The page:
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Rethinking Corporate Citizenship

Posted on the 09 May 2012 by Center For International Private Enterprise @CIPEglobal

Rethinking Corporate Citizenship

Corporate citizenship, or corporate social responsibility (CSR), is a frequently contested issue. For one, no universally agreed upon definition of it exists, so many debates focus on what the term actually means. But more fundamentally, differences in what corporate citizenship should entail stem from divergent perceptions of the very nature of business. All too often the debate is framed with an underlying – and unfair – assumption that businesses are intrinsically bad and need CSR to “atone” for their misconduct.

The Case for Business in Developing Economies by Ann Bernstein, executive director of the Centre for Development and Enterprise in South Africa, challenges such views and calls for a more balanced conversation about the meaning of corporate citizenship and the role of business in society more broadly. She notes that the hugely positive role that businesses play in development simply by doing what they do every day is overlooked. Instead, the focus is overwhelmingly on what businesses should do above and beyond their core operations. In other words, the direct and indirect benefits of business are discounted or simply ignored in many debates about good corporate citizenship.

Those benefits are numerous, and crucially important to the prosperity of nations. At the most basic level, private enterprise is the best tool we know of to make human efforts productive through efficient resource allocation and innovation. By promoting economic growth, businesses help to reduce poverty. They create jobs, pay taxes, and provide products and services that consumers want. Beyond these tangibles, there are also positive unintended consequences of doing business that have far greater impact than most CSR programs. Successful businesses can transform the economic prospects of millions of poor people not just by creating jobs but also by expanding the consumer base and inspiring new entrepreneurs.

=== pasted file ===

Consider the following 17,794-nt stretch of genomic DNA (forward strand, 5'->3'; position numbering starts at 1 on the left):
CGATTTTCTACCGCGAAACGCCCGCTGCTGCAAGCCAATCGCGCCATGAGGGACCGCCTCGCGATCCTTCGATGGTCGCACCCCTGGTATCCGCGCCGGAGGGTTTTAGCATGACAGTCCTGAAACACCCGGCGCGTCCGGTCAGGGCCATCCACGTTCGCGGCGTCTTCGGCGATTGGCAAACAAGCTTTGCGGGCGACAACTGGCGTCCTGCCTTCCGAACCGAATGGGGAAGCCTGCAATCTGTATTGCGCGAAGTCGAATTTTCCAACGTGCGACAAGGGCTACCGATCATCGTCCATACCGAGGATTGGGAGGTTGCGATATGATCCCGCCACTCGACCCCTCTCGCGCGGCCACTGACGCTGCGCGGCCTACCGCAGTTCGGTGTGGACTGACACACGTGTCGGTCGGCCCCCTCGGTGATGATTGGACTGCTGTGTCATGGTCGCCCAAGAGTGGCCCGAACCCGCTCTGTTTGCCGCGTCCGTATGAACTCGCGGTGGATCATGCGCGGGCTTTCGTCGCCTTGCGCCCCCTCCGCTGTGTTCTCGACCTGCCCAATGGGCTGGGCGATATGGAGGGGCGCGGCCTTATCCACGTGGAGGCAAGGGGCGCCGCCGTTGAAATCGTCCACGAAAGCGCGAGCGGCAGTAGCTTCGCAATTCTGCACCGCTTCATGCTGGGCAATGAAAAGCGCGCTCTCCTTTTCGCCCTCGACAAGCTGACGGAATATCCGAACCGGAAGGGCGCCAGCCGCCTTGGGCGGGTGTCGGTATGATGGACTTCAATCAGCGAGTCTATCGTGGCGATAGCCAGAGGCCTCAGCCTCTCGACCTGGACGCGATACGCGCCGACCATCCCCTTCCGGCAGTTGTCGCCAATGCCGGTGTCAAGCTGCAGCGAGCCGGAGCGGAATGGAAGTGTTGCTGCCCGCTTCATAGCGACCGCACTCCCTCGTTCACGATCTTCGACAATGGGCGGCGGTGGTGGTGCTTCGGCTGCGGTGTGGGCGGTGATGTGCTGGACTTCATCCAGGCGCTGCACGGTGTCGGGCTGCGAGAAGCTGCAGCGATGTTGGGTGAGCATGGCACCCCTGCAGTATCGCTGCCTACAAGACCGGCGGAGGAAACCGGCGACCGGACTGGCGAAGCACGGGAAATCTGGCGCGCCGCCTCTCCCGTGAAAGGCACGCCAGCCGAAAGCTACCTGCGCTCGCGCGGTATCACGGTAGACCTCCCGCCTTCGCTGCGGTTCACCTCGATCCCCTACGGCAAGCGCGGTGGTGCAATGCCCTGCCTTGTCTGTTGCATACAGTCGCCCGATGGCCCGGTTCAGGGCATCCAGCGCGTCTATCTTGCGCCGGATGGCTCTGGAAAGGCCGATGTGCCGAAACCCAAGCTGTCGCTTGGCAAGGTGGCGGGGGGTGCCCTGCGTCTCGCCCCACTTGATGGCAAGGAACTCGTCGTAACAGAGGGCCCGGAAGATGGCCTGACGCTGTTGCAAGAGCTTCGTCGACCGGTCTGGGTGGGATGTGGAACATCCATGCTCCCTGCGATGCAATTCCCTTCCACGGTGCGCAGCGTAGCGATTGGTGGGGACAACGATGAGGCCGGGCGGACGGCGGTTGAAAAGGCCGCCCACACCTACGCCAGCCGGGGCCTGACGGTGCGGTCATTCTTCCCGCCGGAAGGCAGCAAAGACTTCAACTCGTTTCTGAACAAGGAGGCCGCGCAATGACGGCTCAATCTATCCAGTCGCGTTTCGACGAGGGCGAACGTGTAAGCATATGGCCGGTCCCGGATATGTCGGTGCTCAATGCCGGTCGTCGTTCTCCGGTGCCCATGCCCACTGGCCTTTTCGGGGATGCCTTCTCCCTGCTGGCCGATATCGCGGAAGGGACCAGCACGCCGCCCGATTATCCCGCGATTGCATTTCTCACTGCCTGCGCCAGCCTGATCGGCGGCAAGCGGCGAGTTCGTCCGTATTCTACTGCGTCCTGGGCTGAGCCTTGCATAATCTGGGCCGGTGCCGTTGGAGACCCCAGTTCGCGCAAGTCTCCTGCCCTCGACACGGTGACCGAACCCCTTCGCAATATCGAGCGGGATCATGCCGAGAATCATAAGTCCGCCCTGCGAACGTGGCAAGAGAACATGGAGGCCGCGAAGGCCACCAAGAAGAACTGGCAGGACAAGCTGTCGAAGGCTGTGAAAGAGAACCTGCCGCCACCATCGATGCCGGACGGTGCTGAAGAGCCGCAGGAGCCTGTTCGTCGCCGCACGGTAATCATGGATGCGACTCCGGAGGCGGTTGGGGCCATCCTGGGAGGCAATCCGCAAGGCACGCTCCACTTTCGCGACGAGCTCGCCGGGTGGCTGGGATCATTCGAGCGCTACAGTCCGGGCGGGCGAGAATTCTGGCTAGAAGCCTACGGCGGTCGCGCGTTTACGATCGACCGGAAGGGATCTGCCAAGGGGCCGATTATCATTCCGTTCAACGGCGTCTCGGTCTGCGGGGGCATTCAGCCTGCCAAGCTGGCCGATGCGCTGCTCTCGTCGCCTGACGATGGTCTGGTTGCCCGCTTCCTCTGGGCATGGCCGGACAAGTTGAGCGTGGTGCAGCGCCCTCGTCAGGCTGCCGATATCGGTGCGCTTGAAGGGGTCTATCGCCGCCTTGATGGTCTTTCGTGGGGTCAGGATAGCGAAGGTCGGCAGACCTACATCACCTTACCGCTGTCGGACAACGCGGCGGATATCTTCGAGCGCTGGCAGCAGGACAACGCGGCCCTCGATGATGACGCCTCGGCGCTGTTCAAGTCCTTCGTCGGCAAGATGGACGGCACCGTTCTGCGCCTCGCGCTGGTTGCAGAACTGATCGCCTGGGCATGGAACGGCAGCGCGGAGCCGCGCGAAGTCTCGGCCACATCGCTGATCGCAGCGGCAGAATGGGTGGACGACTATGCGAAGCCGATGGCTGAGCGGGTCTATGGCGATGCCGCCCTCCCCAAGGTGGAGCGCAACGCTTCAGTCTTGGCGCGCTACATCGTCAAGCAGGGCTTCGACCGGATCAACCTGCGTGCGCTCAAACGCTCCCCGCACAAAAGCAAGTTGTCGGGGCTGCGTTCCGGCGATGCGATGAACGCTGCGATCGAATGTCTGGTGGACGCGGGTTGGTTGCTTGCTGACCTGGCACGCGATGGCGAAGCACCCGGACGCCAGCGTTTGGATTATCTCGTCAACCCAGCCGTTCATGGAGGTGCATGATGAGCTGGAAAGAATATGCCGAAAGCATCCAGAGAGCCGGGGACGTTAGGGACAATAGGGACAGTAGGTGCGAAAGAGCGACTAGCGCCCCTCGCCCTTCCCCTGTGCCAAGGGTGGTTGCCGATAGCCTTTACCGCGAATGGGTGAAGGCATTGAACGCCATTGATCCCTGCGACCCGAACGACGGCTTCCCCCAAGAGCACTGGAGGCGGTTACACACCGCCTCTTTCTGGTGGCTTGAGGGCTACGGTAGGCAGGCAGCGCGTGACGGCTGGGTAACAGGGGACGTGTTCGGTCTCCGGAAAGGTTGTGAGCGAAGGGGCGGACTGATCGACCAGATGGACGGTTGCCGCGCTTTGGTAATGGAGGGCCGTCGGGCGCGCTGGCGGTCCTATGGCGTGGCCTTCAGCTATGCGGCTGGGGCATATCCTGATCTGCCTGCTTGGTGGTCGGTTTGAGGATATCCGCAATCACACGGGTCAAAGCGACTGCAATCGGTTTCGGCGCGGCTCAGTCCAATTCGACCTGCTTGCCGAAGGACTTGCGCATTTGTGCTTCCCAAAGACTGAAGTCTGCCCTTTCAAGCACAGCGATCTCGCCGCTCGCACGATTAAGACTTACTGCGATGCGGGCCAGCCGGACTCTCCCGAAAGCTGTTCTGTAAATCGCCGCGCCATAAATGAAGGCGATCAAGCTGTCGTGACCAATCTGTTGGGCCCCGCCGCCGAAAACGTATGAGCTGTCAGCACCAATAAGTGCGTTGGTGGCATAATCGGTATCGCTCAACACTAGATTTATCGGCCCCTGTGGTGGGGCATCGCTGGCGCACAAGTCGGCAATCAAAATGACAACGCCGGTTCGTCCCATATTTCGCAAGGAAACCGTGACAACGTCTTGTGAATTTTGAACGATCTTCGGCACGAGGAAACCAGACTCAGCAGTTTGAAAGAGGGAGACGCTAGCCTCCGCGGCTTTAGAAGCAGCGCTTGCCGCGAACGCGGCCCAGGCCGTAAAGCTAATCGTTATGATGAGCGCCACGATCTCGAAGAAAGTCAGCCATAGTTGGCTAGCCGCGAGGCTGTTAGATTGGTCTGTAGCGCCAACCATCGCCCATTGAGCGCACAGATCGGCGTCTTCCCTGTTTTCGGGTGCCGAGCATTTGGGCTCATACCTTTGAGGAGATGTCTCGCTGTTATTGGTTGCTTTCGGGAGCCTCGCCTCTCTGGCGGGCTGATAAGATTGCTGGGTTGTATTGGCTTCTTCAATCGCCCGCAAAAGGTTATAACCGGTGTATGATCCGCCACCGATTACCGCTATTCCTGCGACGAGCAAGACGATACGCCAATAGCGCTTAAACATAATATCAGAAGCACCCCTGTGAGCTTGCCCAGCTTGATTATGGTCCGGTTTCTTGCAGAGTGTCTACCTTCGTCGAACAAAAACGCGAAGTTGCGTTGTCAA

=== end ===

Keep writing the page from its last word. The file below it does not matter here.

Foreign investment in particular, if handled well by host governments, can help spur the development of the local private sector by sharing technology and business practices within the supply chains. Those companies also bring modern corporate cultures and HR practices that encapsulate the notions of individual rights and responsibilities, which can be quite novel especially in closed societies. In countries with weak legal and institutional systems, foreign companies are often at the forefront of reforms given the higher business conduct standards they are bound by.

That is not to say that all businesses are exemplary in their conduct. Companies that violate the law or behave unethically exist and should be punished accordingly. But such transgressions in no way negate the overwhelmingly positive impact that the private sector as a whole has on global development.

Ann Bernstein lays out this argument in a passionate way, basing it on extensive research and specific country examples. She is not an advocate of Milton Friedman-esque “the business of business is business approach,” noting that companies do need a social license to operate and it is in their profound long-term interest to care about the social and environmental conditions of communities where they work.

She also highlights the importance of democracy to effective corporate citizenship. Where the interests of various stakeholders clash and conflicts over different priorities involving business arise, democratic mechanisms are needed for a transparent debate and joint solutions. And only democratic governance can guarantee what the broad-based business community needs to thrive: transparent decision-making process and equal protection under the law. Business leaders and their organizations around the world can therefore play a vital role in strengthening the demand for those democratic institutions.

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